When Science Fiction Stopped Caring About the Future
The Star Wars reboot looks like another example of how the genre's most popular works have given up on imagining new worlds.
Most people think of science-fiction as being about the future; it's a genre that explores possibilities, from Dr. Frankenstein's invention of artificial life to Ursula K. Le Guin's world populated by humans who have all evolved into single-gendered hermaphrodites. What might happen if? What could happen when? Sci-fi thinks about new technologies, new societies, and new ways of being, good or bad.
And then science-fiction fans turn to the new Star Wars trailer, and find, not the future, but a reshuffling of 30-year-old detritus. There are the storm troopers, there's the Millennium Falcon, there's Tatooine, there's one of those cute droids we're always looking for. There's nary a pretense that we're actually supposed to be imagining a different world. Instead, the pleasure is in reshuffling the old, worn-out bits. Nostalgia is so paramount that even minor tweaks become the grounds for think pieces and extended canon questioning. Are there black stormtroopers? What's up with the new crossguard lightsaber? Explain why these new toys are not exactly the same as the old toys, and be quick about it!
Admittedly, Star Wars never billed itself as a forward-looking endeavor. It's not even supposed to be set in the future, but rather "a long time ago, in a galaxy far, far away." The cobbled-together, backwards-looking aesthetic of the franchise is part of its charm (as I've written before.) Still, if you watch the Star Wars trailer and then immediately afterwards watch Ursula K. Le Guin's speech at the National Book Awards, where she won a medal for Distinguished Contribution to Letters, you're likely to get ideological whiplash.
Over here is Le Guin, taking a stand for science fiction on the grounds that "we will be wanting the voices of writers who can see alternatives to how we live now and can see through our fear-stricken society and its obsessive technologies to other ways of being, and even imagine some real grounds for hope." And over here is Star Wars, showing you more pictures of the Millennium Falcon. So much for Le Guin’s call to elevate creators who know "the difference between the production of a market commodity and the practice of an art."
It's not just Star Wars either. Science fiction is everywhere in popular culture, and it seems like it's managed to be everywhere in the present by largely jettisoning the future. The massive, major franchises are all decades-old; the triumphal rhythmic successes of Star Wars and Star Trek and Dr. Who vie with sporadic reboots of Robocop or Planet of the Apes. Even newer stories, like The Hunger Games or Divergence feel less like fresh visions than like re-toolings of stagnant dystopias. Poor George Orwell wants his panopticon back.
It's no accident that the most ubiquitous, overwhelming sci-fi sub-genre around is the one that has the least to do with the future: superheroes. Much of the superhero genre, in fact, is devoted to the fantasy that we don't need to wait for technological marvels, but can experience them right here, right now. More, we can do so, magically, without the comfy old familiar world we know changing that much at all.
Tony Stark invents new magical energy sources three times before breakfast, but he uses them mostly to punch Thunder-Gods in the head, rather than, say, to completely transform the world's technology and economy. Aliens land on earth, and rather than conquering England with H. G. Wells or forming an utterly new human race through tentacle-sex gene splicing a la Octavia Butler, they perform minor acts of altruism while taking their shirts off to reveal the pecs of Henry Cavill. Superheroes are sci-fi wonders without consequences, the future resolutely flattened by today.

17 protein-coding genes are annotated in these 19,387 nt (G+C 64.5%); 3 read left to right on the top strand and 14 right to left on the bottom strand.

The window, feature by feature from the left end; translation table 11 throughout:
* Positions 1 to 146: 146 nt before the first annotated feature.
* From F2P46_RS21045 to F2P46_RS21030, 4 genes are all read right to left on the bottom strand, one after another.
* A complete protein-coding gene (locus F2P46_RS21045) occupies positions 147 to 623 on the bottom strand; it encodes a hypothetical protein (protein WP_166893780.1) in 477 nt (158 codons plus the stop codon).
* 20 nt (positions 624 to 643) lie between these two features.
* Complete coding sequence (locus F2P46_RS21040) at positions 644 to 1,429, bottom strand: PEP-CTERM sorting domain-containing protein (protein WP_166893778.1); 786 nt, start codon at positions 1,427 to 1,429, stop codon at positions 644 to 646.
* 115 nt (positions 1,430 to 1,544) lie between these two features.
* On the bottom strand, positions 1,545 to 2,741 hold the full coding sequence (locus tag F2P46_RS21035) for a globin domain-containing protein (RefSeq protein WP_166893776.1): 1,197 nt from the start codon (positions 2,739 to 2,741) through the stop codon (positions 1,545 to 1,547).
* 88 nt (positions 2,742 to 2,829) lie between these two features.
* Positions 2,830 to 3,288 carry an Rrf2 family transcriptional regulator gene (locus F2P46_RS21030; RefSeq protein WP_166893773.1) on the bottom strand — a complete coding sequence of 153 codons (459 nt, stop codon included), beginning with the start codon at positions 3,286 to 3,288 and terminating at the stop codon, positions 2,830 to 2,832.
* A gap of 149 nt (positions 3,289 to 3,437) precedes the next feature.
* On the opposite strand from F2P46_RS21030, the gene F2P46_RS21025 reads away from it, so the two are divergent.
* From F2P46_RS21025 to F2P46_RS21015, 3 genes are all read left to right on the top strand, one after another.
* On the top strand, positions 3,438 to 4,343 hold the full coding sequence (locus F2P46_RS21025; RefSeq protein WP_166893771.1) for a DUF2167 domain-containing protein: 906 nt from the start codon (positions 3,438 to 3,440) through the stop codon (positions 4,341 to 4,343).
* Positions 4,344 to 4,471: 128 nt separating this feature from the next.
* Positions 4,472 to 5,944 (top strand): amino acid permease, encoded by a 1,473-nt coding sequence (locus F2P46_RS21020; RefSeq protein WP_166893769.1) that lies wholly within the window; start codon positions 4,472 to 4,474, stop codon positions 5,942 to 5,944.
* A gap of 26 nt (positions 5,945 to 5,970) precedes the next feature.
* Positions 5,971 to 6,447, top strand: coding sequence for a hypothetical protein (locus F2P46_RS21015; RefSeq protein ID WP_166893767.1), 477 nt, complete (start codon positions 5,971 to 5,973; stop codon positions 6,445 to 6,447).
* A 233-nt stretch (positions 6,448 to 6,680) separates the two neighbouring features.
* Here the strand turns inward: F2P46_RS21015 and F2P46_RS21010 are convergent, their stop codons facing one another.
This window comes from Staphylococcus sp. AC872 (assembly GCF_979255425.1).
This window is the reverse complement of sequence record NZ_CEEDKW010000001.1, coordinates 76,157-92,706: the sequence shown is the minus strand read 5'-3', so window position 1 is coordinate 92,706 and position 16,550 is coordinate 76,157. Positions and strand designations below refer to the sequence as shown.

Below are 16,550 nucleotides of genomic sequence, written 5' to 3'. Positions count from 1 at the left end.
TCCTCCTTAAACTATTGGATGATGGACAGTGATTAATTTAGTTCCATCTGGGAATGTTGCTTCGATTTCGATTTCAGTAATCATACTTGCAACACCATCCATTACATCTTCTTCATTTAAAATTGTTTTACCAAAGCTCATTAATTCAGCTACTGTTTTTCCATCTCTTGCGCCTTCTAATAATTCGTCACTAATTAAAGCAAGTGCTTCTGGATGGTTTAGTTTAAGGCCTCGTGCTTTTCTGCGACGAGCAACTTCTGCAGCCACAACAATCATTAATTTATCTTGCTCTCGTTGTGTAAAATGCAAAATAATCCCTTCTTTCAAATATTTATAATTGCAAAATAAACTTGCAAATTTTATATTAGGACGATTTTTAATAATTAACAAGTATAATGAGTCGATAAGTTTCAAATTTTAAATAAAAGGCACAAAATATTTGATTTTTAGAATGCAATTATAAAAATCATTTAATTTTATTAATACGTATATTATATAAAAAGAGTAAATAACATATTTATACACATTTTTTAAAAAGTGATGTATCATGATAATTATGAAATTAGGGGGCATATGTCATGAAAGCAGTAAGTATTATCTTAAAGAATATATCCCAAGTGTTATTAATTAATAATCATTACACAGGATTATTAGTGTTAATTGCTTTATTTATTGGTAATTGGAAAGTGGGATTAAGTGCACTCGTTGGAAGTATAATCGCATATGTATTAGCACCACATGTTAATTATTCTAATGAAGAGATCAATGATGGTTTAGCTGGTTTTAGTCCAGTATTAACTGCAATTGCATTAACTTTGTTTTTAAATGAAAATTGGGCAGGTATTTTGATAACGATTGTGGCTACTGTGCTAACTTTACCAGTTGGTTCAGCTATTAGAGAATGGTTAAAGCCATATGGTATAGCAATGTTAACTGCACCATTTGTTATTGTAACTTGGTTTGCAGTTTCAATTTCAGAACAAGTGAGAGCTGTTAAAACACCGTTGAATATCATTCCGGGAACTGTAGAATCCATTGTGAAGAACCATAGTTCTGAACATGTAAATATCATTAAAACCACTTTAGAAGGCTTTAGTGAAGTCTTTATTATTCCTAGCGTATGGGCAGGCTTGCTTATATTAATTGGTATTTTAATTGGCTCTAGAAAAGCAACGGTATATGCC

Iron Man and Superman and most of the other superheroes with film deals are even older than Star Wars; compared to Batman, Han Solo is a fresh-faced whippersnapper who has not yet been turned into a commodity. Still, whatever the exact age of the antihero, the takeaway is the same: progress presented in timeless vacuum. American capitalism is dedicated to the cult of growth, expansion, and the new boss ever bigger, better, and cooler than the old. It's an ideology of eternal improvement, and pop sci-fi fits that presumption neatly. Technology advances and humans mutate into X-Men without ever prompting a consideration of " alternatives to how we live now." The future, outside of time, brings empowerment but no change.
Some fans argue that Star Wars is not sci-fi but fantasy, complete with force-wielding wizards. I don't think that's quite right, though. Fantasy has its own tropes and its own timelessness, but a changeless dream of the past is different than a changeless dream of the future. Harry Potter is nostalgic for a world of quills and noblesse oblige, where magic takes the place of modern technology and the folks with the power are clearly separated from the folks without. Star Wars is nostalgic too, but, like with superheroes, that nostalgia is directed not toward the past, but toward an ongoing future of awesome gadgets and self-actualized New Age ninjas.
Tomorrow isn't a potential where things might be better, or even different; it's just a place to rearrange the robots on a Titanic that never sinks. Progress has conquered the present so thoroughly it doesn't even need to push forward anymore. In pop sci-fi, we're all always already picking up the shiny new old lightsaber; there is no other future, and no other dream.